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The importance of a sexually differentiated anaclisis becomes clearer, however, when we consider its value to the continuation of dominant heterosexual institutions: „Women, especially if they grow up with good looks, develop a certain self-containment which compensates them for the social restrictions that are imposed upon them in their choice of object. . . . It is only themselves that such women love with an intensity comparable to that of the man’s love for them. Nor does their need lie in the direction of loving, but of being loved: and that man finds favour with them who fulfills this condition“ (ibid. 88-89). The complementarity of the man’s anaclitic „overvaluation“ of love-object and the woman’s narcissistic self-involvement foreshadow Lacan’s schematization of heterosexual relations as a phallically mediated masquerade-comedy.
Desire is motivated by lack, and in the post-Oedipal logic that informs heterosexuality, each subject will experience that lack according to how the castration complex fixes his or her sexed identity. The male experiences the sense of lack as a threat of possible castration; the woman experiences it as a recognition of her having already been castrated. Each subject seeks compensation for this lack in the phallus, the transcendental signifier of desire; each must signify the phallus for the other. The woman, therefore, becomes the phallus for the man; the man in turn, „has“ the phallus for the woman (Lacan, „Meaning“ 83-84).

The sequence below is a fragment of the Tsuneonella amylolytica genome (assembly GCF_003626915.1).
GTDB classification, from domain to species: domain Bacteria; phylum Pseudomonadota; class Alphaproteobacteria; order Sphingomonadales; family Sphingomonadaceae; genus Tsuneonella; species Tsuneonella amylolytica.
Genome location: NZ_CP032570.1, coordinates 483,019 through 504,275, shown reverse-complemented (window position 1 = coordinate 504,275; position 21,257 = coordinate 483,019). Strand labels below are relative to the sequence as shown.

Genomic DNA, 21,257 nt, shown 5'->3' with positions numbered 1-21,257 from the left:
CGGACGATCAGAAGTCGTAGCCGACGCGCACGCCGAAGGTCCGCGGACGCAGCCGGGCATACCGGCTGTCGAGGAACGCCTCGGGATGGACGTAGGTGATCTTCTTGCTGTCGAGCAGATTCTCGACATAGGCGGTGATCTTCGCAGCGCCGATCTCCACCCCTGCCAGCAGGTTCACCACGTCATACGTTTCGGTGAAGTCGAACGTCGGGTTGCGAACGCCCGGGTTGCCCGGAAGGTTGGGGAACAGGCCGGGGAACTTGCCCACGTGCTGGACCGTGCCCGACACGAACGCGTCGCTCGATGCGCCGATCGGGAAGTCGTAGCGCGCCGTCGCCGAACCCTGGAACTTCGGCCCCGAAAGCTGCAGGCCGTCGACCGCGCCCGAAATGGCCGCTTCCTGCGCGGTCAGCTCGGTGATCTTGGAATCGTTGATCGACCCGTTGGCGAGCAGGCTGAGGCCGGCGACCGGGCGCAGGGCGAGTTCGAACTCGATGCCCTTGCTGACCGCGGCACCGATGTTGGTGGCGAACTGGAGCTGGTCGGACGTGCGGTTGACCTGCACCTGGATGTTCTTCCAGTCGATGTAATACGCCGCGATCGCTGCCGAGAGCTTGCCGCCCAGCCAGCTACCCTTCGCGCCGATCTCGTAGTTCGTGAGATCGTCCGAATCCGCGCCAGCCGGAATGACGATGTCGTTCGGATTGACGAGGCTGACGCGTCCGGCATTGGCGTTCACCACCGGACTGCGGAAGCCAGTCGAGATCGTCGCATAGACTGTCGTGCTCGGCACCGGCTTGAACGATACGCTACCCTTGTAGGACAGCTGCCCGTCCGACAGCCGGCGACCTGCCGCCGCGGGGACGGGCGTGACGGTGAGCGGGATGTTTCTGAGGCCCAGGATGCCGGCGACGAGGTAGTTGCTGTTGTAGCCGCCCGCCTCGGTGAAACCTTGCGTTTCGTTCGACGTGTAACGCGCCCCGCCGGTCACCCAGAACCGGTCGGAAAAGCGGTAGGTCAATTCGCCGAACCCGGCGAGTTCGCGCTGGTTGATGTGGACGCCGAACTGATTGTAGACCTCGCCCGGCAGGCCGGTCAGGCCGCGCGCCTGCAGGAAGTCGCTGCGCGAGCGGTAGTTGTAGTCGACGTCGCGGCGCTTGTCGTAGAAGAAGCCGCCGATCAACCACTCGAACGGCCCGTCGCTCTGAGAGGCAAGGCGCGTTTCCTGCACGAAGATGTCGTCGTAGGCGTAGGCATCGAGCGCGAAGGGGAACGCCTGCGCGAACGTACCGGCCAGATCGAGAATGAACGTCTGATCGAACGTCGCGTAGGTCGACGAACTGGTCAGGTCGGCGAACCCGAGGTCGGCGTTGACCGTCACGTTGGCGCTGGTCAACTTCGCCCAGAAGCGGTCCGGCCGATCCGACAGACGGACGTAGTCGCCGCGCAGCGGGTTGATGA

The woman’s „feminine“ narcissism allows her the self-immersion to transform her body into the signifier of the male’s desire, while the man’s anaclitic object-choice as an „overestimation“ of the love object allows him to believe in her masquerade, and his socially enjoined „overestimation“ of the penis as phallus, allows him (indeed requires him) to believe in her misrecognition of his penis as phallus. Both roles in this comedy are played out in terms of male sexuality and for the purpose of stabilizing the male’s psychosexual identity. Although in a radically different idiom and describing a completely different sphere of subjectivity and intersubjectivity, the dynamics of Lacan’s psychic scenario resonate with those of the asymmetrical discursive achievements of gendered subject positions within the heterosexual relations extrapolated in Wendy Holloway’s study summarized above.
Freud’s object-choice model also elides female sexuality, since the woman’s „narcissism“ is not „a true object-choice“ and her participation in the relation neither expresses nor serves her desire as much as it accommodates the male’s desire; Lacan’s model emphasizes the woman’s role in meeting the male’s sexually articulated need to deny lack and allay anxiety.